Family / medical leave, lactation & other adjacent topics - A Collection of Articles
Clinical Imaging occasionally pushes the envelope by publishing on topics that others may choose to pass on. This collection of peer-reviewed articles seeks to highlight normative or positive family-friendly policies from individual leaders, practices, and institutions in our field, with the hope that the collection will provide practical resources for individuals and organizations seeking to learn more about these important and adjoining topics.
Childbearing in radiology training and early career: Challenges, opportunities, and finding the best time for youFor many women, radiology residency occurs during the childbearing years and they often question when is the best time to have children. Anxiety regarding fertility and pregnancy-related complications contribute to early career burnout in women physicians and many have fertility regrets. Supporting radiologists in training and early in their career as they navigate pregnancy and childbearing is critical to achieving a diverse workforce and leadership. Herein, we explore career-related challenges of childbearing and highlight opportunities for radiologists in residency, fellowship, and early in their career, so that they can make an informed childbearing decision.
Paid family/medical leave in radiology: The time is really nowPaid family/medical leave in radiology: now is the time. At the 2020 American College of Radiology (ACR) annual meeting, a paid family/medical leave resolution was deferred due to uncertainty surrounding the emerging COVID-19 pandemic. At the 2021 ACR annual meeting, ACR councilors passed the American Association for Women in Radiology (AAWR) amendment to resolution 48 in strong support of 12 weeks of family/medical leave for diagnostic radiology, interventional radiology, radiation oncology and nuclear medicine residents; the vote was 89.13% in the affirmative.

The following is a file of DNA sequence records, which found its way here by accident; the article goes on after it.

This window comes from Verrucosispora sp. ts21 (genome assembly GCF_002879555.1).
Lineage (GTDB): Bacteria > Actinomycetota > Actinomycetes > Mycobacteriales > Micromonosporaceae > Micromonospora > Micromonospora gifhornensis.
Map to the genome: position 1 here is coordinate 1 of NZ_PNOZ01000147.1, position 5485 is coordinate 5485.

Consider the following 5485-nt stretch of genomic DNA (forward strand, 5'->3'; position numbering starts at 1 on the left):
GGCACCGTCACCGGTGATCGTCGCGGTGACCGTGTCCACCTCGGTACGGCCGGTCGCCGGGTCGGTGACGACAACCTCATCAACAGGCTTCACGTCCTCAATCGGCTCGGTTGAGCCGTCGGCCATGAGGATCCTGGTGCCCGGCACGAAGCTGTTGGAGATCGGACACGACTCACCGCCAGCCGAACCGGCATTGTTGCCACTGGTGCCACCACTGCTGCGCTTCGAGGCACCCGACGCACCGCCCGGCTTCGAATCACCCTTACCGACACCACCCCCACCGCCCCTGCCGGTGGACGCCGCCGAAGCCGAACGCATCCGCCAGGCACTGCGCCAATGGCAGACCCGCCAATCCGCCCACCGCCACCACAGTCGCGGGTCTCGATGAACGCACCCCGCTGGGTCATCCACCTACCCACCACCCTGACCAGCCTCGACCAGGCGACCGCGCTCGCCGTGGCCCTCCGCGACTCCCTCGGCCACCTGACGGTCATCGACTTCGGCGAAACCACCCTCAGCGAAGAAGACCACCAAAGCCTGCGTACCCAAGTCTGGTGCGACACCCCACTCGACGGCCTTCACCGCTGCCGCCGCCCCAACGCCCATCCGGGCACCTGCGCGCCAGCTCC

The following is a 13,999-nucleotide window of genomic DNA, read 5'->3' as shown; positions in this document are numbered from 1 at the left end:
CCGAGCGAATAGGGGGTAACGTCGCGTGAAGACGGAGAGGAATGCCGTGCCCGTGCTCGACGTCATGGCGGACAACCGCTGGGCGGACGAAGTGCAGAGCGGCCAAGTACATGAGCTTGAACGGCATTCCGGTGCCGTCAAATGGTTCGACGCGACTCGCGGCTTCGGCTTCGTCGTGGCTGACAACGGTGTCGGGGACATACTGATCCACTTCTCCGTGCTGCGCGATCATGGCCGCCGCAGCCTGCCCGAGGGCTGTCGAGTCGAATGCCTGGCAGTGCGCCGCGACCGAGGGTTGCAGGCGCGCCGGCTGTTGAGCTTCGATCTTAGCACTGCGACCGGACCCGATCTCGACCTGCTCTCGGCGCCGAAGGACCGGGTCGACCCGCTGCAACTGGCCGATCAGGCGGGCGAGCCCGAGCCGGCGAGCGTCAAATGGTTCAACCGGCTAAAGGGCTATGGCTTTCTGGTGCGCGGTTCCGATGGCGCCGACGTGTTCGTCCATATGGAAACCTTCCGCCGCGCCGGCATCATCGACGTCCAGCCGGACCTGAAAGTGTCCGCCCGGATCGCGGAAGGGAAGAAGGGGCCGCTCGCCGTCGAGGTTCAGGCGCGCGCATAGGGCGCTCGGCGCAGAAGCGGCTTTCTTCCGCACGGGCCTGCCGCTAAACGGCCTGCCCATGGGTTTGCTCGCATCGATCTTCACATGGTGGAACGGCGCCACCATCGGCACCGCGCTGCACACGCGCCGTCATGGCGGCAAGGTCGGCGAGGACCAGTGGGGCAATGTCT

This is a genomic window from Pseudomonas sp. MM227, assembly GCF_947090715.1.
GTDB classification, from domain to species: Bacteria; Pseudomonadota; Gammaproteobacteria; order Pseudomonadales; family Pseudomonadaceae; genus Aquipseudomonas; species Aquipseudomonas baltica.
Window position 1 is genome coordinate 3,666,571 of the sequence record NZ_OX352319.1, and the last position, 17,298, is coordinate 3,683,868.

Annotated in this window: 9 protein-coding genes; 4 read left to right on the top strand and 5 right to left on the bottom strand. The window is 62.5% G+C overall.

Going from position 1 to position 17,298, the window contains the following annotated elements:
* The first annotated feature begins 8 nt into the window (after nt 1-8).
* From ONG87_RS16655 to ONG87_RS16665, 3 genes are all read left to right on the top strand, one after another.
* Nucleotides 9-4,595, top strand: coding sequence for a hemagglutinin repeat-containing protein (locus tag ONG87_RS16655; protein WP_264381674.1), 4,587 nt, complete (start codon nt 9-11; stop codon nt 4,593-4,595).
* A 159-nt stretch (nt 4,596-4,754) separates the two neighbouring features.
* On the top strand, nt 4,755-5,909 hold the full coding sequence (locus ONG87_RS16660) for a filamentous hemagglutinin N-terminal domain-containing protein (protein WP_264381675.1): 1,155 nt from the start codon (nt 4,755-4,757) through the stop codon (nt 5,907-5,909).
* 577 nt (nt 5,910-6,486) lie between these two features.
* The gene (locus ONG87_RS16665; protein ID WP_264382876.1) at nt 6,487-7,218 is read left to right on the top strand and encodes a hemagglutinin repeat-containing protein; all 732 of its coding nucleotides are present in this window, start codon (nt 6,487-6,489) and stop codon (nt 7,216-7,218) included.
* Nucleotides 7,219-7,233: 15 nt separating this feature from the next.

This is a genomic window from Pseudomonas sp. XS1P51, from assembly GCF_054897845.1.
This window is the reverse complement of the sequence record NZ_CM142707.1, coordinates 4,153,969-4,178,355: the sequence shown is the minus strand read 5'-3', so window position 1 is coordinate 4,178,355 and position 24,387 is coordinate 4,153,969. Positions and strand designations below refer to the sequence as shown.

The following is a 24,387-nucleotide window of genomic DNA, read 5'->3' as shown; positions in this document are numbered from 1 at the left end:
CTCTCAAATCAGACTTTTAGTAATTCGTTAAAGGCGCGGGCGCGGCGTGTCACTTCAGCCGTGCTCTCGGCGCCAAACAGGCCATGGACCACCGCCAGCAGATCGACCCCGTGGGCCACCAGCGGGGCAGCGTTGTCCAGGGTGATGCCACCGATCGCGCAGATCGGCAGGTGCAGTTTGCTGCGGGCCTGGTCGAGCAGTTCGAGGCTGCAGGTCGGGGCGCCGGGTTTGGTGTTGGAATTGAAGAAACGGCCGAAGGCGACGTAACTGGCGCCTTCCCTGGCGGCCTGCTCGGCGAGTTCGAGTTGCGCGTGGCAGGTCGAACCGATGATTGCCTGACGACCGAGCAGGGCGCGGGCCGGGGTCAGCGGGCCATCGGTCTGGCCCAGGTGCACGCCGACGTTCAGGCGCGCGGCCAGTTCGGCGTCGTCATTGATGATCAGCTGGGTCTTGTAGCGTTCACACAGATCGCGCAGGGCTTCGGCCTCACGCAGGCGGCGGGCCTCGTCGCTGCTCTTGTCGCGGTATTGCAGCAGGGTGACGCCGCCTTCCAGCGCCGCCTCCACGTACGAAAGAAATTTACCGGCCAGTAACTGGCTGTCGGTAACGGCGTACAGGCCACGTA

Navigating parental leave as a leader in radiology: Commentary on challenges and strategiesNavigating parental leave can be challenging in all fields of medicine, but it can be especially challenging for leaders balancing clinical, research, and administrative duties. As women take on more leadership roles, we have the opportunity to better define the current challenges and identify potential strategies for navigating successful parental leave while balancing the demands of leadership. This manuscript provides a commentary on the challenges and strategies for navigating parental leave in leadership positions in radiology, an important topic for shaping how parental leave is both viewed and valued in the future.
A lactation credit model to support breastfeeding in radiology: The new gold standard to support “liquid gold”Breastfeeding has medical and economic benefits and providing an environment supportive of breastfeeding should be a priority in radiology to promote diversity, equity and inclusion. Most breastfeeding radiologists do not meet their breastfeeding goals and inadequate time for pumping is the most commonly cited barrier. The UCSF lactation credit model sets the standard for breastfeeding support in medicine by providing protected time without productivity penalties and it should be adapted and implemented across radiology practices to more fully support breastfeeding radiologists and radiation oncologists.
Carpe Diem: An opportunity for the ABR to support its trainees with family-friendly policiesThe COVID-19 pandemic has presented the radiology and radiation oncology communities with previously unprecedented challenges. Many of these challenges have exacerbated long-standing issues, which disproportionately affect women in radiology and radiation oncology specialties. We applaud the American Board of Radiology (ABR) for adapting and effectively restructuring the ABR Core and Certifying examinations for diagnostic radiology , the oral certifying examinations for radiation oncology , and the initial certifying exams with oral component for medical physics  to virtual environments in the 2020–2021 academic year.